Bisnette next met Walker at a truck stop in the early morning hours of February 18. Walker, driving a borrowed vehicle, went to an area close to his own residence and retrieved a silencer. He then drove Bisnette to the vicinity of the sheriff's house. Walker went to the convenience store and telephoned the sheriff, attempting to lure him out of his house to another location. Walker was arrested immediately after the call. A recording of the conversation was played to the jury.
In the motion for new trial, Walker complained of counsel's failure to question prospective jurors concerning their knowledge of or relationship with the sheriff. He also complained of counsel's failure to renew the motion for change of venue after voir dire.
Counsel testified at the extensive hearing on Walker's motion that he did not question prospective jurors about their knowledge of or relationship with the sheriff, because he assumed that all prospective jurors in the small community knew him. He also testified that, prior to trial, the defense had obtained a list of prospective jurors, investigated them, and determined which ones were acceptable. Counsel's investigator, who is also Walker's brother, testified that he was not asked to, and did not, go out and investigate the list of prospective jurors. According to the investigator, counsel solicited his opinion of the people on the list, and he told counsel he only knew some of them. The investigator testified he advised counsel to seek a change of venue because 80 percent of the people in the county voted for the sheriff. Counsel testified he did not move for a change of venue after voir dire because he and Walker decided that Walker would do as well being tried in Treutlen County as in surrounding counties. This testimony was not contradicted by Walker.
Walker's motion for new trial was denied by the trial court on the ground that he had not carried his burden of showing that any deficient performance by counsel prejudiced his defense by creating "a reasonable probability that the result of the proceedings would have been different but for counsel's unprofessional deficiencies." Waddell v. State, 190 Ga. App. 499 (1) (379 SE2d 592) (1989)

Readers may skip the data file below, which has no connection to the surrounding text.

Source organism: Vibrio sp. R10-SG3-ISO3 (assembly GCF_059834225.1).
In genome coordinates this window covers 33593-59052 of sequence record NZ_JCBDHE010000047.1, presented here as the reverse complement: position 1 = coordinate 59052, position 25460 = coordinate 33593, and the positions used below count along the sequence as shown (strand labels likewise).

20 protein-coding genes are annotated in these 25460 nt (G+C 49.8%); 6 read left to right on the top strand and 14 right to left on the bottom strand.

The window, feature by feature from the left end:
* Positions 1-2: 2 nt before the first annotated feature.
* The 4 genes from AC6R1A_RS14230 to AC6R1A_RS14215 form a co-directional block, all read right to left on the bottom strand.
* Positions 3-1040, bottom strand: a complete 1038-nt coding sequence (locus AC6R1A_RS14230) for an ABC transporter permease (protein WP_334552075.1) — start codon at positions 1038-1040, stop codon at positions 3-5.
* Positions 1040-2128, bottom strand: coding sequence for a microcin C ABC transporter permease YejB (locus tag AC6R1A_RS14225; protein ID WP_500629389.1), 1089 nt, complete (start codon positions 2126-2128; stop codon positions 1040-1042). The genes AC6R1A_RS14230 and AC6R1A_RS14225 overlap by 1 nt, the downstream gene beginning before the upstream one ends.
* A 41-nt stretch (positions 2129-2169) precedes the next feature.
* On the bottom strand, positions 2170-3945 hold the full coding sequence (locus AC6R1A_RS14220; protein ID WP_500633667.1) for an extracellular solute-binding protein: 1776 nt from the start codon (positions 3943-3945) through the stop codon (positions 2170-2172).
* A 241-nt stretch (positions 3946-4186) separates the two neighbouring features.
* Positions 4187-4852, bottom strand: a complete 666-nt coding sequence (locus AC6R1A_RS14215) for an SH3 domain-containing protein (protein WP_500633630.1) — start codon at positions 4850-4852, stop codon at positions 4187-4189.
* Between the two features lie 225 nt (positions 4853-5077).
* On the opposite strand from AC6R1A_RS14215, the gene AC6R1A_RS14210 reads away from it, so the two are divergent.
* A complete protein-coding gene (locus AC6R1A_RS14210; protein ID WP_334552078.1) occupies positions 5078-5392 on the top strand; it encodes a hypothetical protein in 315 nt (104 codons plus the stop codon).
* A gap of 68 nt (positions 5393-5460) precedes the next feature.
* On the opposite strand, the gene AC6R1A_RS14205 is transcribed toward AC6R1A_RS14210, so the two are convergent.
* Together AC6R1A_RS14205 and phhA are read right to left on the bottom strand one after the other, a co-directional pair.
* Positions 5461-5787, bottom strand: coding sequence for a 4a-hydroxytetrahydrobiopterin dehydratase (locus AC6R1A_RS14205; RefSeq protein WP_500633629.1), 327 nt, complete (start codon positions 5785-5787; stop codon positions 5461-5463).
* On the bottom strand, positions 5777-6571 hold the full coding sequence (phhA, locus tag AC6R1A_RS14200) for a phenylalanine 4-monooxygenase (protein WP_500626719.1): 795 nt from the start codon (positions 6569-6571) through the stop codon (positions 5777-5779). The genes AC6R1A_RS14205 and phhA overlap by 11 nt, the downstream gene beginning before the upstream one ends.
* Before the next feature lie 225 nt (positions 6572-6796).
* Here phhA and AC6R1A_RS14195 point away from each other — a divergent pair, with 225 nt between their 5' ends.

; see Strickland v. Washington, 466 U. S. 668 (104 SC 2052, 80 LE2d 674) (1984). For reasons which follow, we must uphold the trial court's rejection of Walker's ineffective assistance claim, as its finding is not clearly erroneous. Warren v. State, 197 Ga. App. 23
, 24 (1) (397 SE2d 484
First, following voir dire, Walker concurred in the decision not to seek a change of venue. See Johnson v. State, 214 Ga. App. 77 (1) (447 SE2d 74) (1994)
. Moreover, Walker has made no showing that the jury in this case was in fact not impartial. Compare Watkins v. State, 237 Ga. 678 (229 SE2d 465) (1976)
, in which the defendant proved by juror affidavits that a fair trial was not had.
Second, at trial, Walker's defense was entrapment. "[T]he entrapment defense consists of three elements: ' "(1) The idea for the commission of the crime must originate with the state agent; (2) the crime must be induced by the agent's undue persuasion, incitement, or deceit; and (3) the defendant must not be predisposed to commit the crime. (Cits.)" (Cit.)' [Cit.]" Gibson v. State, 212 Ga. App. 301
, 302 (441 SE2d 803
) (1994). " 'There is no entrapment where the agent merely furnishes an opportunity to a defendant who is ready to commit the offense. . . .' [Cits.]" Byrd v. State, 211 Ga. App. 881 (1) (440 SE2d 764) (1994)
The evidence showed that the idea for the commission of the crime originated with Walker before he ever met Bisnette. The transcripts and tape recording of the conversations between Walker and Bisnette wholly cancel any suggestion that the crime was induced by undue persuasion, incitement, or deceit by Bisnette, or that Walker was not predisposed to commit the crime. The defense made no showing that the tapes and transcripts of Walker and Bisnette's meetings did not accurately reflect their conversations or that Bisnette somehow managed to entrap Walker during meetings that were not recorded. Bisnette merely furnished Walker an opportunity to kill the sheriff, and Walker eagerly pursued that opportunity because of numerous grudges Walker had against the sheriff. Based on the evidence introduced at trial, there is no reasonable probability that Walker would have been acquitted by any other jury. Johnson v. State, supra at 78.